By Joel Bates
It wasn’t the rush of crashing down the class-three rapid or the thrill and concentrated effort of spinning three-sixties in a turbulent, sticky wave that rose to the top of my latest trip to the annual Discovery Ministries Whitewater Clinic. This year I tried something totally new and daring. I invited my 13-year-old daughter to learn to paddle whitewater, and in the end, I was the one who learned yet another lesson…a lesson about trust.
When I asked Emma if she would like to go to the St. Francis River for the clinic, she paused and, after momentary consideration, simply said, “Not really.” In the words of one of my hillbilly friends, “That dog don’t hunt.” This was not the spirit of adventure that I had been trying to instill in her all these years. In truth, I understood. Like me, she can be a bit hesitant, fearful of the risks and the unknown. However, I prodded further, “Would you go if you were in a tandem boat with me?” Another long pause was followed by, “I….guess.” That’s the spirit! That was all I needed to hear. It was settled then.
When we have first-timers show up to the clinic, we run them through a crash course on paddling skills and boat control, river reading and self-rescue, and then we put them trembling and scared into one of our old, ramshackle whitewater canoes. We coax them down the river and over the rapids, working with them, honing their skills, coaching them through, and dragging them out after they take the inevitable spill.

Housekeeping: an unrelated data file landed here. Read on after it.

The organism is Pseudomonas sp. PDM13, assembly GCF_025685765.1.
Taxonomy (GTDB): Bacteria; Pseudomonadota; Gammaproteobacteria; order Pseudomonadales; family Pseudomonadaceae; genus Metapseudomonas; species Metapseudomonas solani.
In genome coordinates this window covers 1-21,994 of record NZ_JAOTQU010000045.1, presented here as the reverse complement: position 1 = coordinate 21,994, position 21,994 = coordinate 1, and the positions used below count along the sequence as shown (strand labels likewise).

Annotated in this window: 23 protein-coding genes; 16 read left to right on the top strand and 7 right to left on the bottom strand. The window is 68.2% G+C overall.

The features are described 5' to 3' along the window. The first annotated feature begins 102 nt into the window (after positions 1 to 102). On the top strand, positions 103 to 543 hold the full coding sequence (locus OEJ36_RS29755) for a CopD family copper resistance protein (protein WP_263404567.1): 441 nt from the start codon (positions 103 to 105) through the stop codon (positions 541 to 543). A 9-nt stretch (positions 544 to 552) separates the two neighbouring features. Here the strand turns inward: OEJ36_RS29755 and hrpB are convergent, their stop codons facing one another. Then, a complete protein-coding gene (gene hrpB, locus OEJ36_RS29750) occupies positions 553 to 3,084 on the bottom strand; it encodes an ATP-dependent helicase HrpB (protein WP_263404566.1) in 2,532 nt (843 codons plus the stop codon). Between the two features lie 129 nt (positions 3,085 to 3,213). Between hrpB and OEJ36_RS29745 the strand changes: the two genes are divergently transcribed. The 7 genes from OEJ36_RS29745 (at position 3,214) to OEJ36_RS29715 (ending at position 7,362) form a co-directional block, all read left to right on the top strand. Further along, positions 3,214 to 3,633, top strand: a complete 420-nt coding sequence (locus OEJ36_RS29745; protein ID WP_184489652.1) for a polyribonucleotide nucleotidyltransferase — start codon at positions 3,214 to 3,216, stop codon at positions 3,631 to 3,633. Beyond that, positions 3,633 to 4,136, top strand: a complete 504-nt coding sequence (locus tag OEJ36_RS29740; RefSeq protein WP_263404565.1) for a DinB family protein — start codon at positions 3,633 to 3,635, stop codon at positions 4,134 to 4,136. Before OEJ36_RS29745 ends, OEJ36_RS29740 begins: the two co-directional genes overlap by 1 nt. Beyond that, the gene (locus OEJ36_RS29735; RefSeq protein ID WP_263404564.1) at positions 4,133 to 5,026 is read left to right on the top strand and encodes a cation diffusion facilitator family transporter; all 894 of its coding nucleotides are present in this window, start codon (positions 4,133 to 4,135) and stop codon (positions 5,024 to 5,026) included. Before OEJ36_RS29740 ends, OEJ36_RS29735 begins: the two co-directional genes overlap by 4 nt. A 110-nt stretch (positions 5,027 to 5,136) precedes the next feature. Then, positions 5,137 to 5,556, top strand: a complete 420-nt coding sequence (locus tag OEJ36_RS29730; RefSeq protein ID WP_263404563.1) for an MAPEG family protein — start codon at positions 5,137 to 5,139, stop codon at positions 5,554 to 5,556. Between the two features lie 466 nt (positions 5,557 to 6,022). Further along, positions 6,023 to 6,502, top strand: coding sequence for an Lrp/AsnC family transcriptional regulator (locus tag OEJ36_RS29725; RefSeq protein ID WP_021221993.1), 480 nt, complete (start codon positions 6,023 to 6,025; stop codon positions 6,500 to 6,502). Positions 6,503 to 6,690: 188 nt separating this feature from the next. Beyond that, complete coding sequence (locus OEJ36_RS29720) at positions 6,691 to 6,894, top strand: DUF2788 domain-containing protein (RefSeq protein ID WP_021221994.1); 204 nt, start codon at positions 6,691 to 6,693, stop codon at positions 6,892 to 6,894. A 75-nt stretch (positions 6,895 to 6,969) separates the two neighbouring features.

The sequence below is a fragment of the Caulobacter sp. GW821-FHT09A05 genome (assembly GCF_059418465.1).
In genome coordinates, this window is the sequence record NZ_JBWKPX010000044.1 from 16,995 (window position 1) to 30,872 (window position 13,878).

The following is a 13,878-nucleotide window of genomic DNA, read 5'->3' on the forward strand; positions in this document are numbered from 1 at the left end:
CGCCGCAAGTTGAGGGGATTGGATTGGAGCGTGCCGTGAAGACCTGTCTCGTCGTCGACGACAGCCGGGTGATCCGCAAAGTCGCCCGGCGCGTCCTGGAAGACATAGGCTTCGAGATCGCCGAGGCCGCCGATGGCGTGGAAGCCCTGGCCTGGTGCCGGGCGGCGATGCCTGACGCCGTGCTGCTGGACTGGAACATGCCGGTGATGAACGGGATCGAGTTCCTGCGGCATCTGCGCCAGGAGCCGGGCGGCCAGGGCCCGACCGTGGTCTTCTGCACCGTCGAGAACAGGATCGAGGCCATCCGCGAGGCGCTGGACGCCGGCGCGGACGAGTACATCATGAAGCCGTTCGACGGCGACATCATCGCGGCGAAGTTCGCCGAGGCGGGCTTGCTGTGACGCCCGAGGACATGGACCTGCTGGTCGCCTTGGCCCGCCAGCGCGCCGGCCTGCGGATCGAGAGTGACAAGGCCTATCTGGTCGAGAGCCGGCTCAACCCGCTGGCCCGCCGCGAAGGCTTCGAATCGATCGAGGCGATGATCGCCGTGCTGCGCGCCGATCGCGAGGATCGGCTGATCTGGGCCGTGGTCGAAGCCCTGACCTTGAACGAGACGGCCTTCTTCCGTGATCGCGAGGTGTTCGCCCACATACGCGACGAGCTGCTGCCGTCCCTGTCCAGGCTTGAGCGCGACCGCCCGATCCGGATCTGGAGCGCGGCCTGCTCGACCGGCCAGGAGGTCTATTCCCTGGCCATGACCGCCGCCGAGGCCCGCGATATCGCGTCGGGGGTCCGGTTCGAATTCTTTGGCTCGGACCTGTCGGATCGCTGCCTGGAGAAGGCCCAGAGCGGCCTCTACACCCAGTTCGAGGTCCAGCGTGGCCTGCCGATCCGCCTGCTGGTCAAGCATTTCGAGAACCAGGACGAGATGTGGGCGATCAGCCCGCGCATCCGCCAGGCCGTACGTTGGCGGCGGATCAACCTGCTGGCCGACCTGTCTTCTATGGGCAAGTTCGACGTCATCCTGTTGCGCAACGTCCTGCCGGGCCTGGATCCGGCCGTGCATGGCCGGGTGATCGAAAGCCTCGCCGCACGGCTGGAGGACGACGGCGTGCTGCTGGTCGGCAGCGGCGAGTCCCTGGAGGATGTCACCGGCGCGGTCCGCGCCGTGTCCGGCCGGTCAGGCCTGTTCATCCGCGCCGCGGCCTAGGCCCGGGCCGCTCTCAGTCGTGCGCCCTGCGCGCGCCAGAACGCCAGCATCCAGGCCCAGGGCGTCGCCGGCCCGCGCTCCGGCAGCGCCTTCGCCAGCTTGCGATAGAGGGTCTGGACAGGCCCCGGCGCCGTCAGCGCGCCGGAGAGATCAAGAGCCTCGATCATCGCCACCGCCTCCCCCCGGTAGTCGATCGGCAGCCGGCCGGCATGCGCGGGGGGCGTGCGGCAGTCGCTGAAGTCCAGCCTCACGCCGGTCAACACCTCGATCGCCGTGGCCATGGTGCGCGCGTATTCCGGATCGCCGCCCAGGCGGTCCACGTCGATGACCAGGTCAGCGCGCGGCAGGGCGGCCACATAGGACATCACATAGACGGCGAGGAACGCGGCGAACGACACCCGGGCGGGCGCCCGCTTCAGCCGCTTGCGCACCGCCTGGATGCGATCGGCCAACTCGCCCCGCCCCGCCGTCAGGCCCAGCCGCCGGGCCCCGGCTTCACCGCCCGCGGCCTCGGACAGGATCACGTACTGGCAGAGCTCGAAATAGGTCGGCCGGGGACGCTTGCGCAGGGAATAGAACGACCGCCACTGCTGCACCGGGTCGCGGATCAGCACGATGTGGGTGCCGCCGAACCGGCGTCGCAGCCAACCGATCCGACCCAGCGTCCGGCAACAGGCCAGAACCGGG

For my 13-year-old princess, I thought something a bit more genteel was required. Even though she sat through the customary, land-based trainings, I would be with her as we challenged the river. She could trust me! It was just another walk in the park on a familiar river that had become more or less easy for me. For Emma, it was a journey into the unknown, down a river that had produced many hair-raising stories around our dinner table. This river had become more than just a sparkling river with rapids; it loomed as a legendary villain of epic proportions. She was trembling a little as we climbed into the boat.
She was well versed in paddling techniques from our many family canoe outings on the friendly Jack’s Fork back home, so when we hit the first whitecaps and I said, “Paddle forward…now cross-draw!.... Paddle, paddle!… Stop!” She responded quickly, confidently, and effectively. It would to be a great day!
We did have a good experience on the river that day, and then the ultimate challenge beckoned as the day drew to a close. We approached a great play-wave that I had spent many hours surfing on previous trips. Others in our party were proving their prowess on the wave and a playful yearning grew, filling my muscles with adrenaline. Yes! it was time to introduce Emma to one of the finer points of whitewater play-boating—also known as the rodeo. It’s probably a good thing she was in the front of the canoe so she couldn’t see me foaming at the mouth to get out there and play.